Saturday, 21 May 2011

Blogging with Students

Having set up this blog I am now keen to try and see if blogging can motivate my Year 9 Home Group to learn. I have set up a blog and all the kids are authors. My first idea is to post an interesting question each week and have the kids post their answers. They will then read each others posts and by doing so shared their learning. Students will then have to comment on someone elses post, providing feedback. This process will be a part of their pastoral care time as well as some time commintment outside of school. Students will contribute to the design of the site as well as the types of Widgets (applications) that we put on the site. There will be some discussion around site content ie 'this is not Facebook' it is a site to discuss learning, appropriate language for a blog, acknowledging sources, what is constructive feedback etc... An idea to generate the questions each week/fortnight will be to approach other teachers of the Year 9's and see what topics they are currently teaching and then generate questions that focus student learning in those areas.

Tuesday, 17 May 2011

Beware the straight A student

An interesting article. Beth (a Middle School science teacher and now a K-12 Technology Intergration specialist)discusses an article by Doug Johnson "Beware the straight-A student".
Are straight A students great learners or just great at learning how to play the system. "It seems that if you are organized, follow directions and stick to the script you do well.  But if you are distracted by other interests, question what is asked of you, and seek to try things differently you are non-compliant and a failure at school". Beth Knittle. This raises the question are we really teaching our students "how to learn"? Example - I have had to teach my Year 9 English students how to write a persuasive text in term 1 this year in preparation for NAPLAN this term. We completed 3 or 4 persuasive texts one of which was around the issue of uniforms in schools. The students had a lot of opinions on this topic and it generated a lot of discussion. I had to stifle this discussion (I think my comment was along the lines of "well you could take that to SRC ..... now how do we construct a paragraph using the arguements we have generated?") and refocused students on producing the piece of writing. As teachers I suspect we do this a lot, particularly as they get older. If students are continuously stifled and not allowed to discuss, indepth, the issues that interest them then at some point they will lose the will to discuss anything indepth at all in a classroom.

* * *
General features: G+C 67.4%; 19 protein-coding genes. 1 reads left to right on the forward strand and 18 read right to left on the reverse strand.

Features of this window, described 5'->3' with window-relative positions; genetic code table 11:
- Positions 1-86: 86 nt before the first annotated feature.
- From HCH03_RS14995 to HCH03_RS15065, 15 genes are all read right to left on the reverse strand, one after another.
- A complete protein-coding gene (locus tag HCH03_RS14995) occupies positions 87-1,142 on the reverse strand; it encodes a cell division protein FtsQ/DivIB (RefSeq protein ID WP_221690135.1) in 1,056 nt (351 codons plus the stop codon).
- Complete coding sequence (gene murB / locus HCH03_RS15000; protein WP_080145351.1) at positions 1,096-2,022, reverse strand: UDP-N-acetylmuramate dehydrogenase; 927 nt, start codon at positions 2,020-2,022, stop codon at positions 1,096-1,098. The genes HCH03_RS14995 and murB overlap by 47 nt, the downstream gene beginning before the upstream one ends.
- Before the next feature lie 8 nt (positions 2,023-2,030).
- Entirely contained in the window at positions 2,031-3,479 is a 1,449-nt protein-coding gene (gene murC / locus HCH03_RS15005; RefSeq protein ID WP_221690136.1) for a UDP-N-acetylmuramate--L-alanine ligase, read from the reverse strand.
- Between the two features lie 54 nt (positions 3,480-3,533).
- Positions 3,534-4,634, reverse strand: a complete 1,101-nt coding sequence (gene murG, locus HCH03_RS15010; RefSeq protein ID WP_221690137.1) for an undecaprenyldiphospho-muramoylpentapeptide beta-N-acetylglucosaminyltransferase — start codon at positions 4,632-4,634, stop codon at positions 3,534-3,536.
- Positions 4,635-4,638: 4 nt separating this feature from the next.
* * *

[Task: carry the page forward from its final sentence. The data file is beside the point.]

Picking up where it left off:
Monday, 16 May 2011

TED Talks

Found this great website that has talks from a diverse range of people on a diverse range of topics. Plenty of talks on education (just use the search tool on the site). A great resource for teachers and students. See the link on the left hand side of this page. Insightful, persuasive, motivating...............

Sunday, 15 May 2011

This slideshare is from a maths teacher going through things he does in a day as a teacher of senior secondary kids (he is a maths senior). It is long but has some really interesting things in it. He talks at length about his use of technology including Smartboards, Slideshare and blogs which he uses extensively with his classes. He takes you through a blog and explains what he has in it. This slideshare was being presented to another group of teachers live so when he narrates he at times is talking directly to other people. Can skip through the slide share by using the back and forward arrows.

Tuesday, 10 May 2011

Teaching Reading

The comment below (in italics) is in response to an article from the following website The article is about a reading program being trialed in a poor performing school in the UK. I thought the following response from Claire Platt summed  up the use of programs in schools beautifully - particularly the last sentence.

 I am an experienced teacher and literacy consultant for the Primary National Strategy. There is too much confusion regarding the teaching of phonics. The Ruth Miskin programme described above teaches phonics in the same way as Progression in Phonics, Playing with Sounds, Jolly Phonics, THRASS and other schemes. In my opinion, it is not the scheme that is important - but systematic, direct teaching. If you place too much trust in one scheme, you may not offer a balanced curriculum. Having seen Ruth Miskin's materials, I am concerned about the lack of teaching of writing and contextualised learning that is present. It is time that government and the media recognise that low standards in reading are not caused by a lack of a particular teaching method or scheme - but by a lack of teaching!Claire Platt, Newton Abbot

We should ensure our staff are trained to the highest level we can in the programs we use and the pedagogy required to ensure student learning.

Monday, 2 May 2011

Scootle and the Australian Curriculum

Scootle has developed a program that links its resources with the Australian Curriculum. The link is also in the Web Links Teacher Resources. You need to develop a Scootle account. Some great resources on Scootle in general.